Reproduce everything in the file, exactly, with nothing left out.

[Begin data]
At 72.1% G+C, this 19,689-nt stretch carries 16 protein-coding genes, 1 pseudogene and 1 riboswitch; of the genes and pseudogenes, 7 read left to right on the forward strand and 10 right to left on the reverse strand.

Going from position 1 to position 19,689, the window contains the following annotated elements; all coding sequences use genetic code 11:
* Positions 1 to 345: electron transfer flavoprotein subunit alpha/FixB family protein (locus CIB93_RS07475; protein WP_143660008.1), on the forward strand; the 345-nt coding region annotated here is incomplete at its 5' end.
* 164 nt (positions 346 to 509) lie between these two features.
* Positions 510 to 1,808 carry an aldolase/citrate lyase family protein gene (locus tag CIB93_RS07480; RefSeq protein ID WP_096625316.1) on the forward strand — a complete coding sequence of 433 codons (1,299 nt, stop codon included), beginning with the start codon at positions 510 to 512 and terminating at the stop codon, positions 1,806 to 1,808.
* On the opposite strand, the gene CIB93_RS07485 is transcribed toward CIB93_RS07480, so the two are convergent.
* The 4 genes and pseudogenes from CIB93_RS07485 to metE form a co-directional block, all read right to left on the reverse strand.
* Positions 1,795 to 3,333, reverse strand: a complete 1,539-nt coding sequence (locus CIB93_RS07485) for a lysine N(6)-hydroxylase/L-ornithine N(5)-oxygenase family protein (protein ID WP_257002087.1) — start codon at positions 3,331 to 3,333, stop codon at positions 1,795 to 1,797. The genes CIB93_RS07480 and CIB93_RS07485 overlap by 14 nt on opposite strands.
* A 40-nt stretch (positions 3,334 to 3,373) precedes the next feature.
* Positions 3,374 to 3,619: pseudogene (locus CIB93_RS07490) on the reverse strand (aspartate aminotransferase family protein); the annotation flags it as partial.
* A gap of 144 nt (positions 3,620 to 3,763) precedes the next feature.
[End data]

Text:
At 72.1% G+C, this 19,689-nt stretch carries 16 protein-coding genes, 1 pseudogene and 1 riboswitch; of the genes and pseudogenes, 7 read left to right on the forward strand and 10 right to left on the reverse strand.

Going from position 1 to position 19,689, the window contains the following annotated elements; all coding sequences use genetic code 11:
* Positions 1 to 345: electron transfer flavoprotein subunit alpha/FixB family protein (locus CIB93_RS07475; protein WP_143660008.1), on the forward strand; the 345-nt coding region annotated here is incomplete at its 5' end.
* 164 nt (positions 346 to 509) lie between these two features.
* Positions 510 to 1,808 carry an aldolase/citrate lyase family protein gene (locus tag CIB93_RS07480; RefSeq protein ID WP_096625316.1) on the forward strand — a complete coding sequence of 433 codons (1,299 nt, stop codon included), beginning with the start codon at positions 510 to 512 and terminating at the stop codon, positions 1,806 to 1,808.
* On the opposite strand, the gene CIB93_RS07485 is transcribed toward CIB93_RS07480, so the two are convergent.
* The 4 genes and pseudogenes from CIB93_RS07485 to metE form a co-directional block, all read right to left on the reverse strand.
* Positions 1,795 to 3,333, reverse strand: a complete 1,539-nt coding sequence (locus CIB93_RS07485) for a lysine N(6)-hydroxylase/L-ornithine N(5)-oxygenase family protein (protein ID WP_257002087.1) — start codon at positions 3,331 to 3,333, stop codon at positions 1,795 to 1,797. The genes CIB93_RS07480 and CIB93_RS07485 overlap by 14 nt on opposite strands.
* A 40-nt stretch (positions 3,334 to 3,373) precedes the next feature.
* Positions 3,374 to 3,619: pseudogene (locus CIB93_RS07490) on the reverse strand (aspartate aminotransferase family protein); the annotation flags it as partial.
* A gap of 144 nt (positions 3,620 to 3,763) precedes the next feature.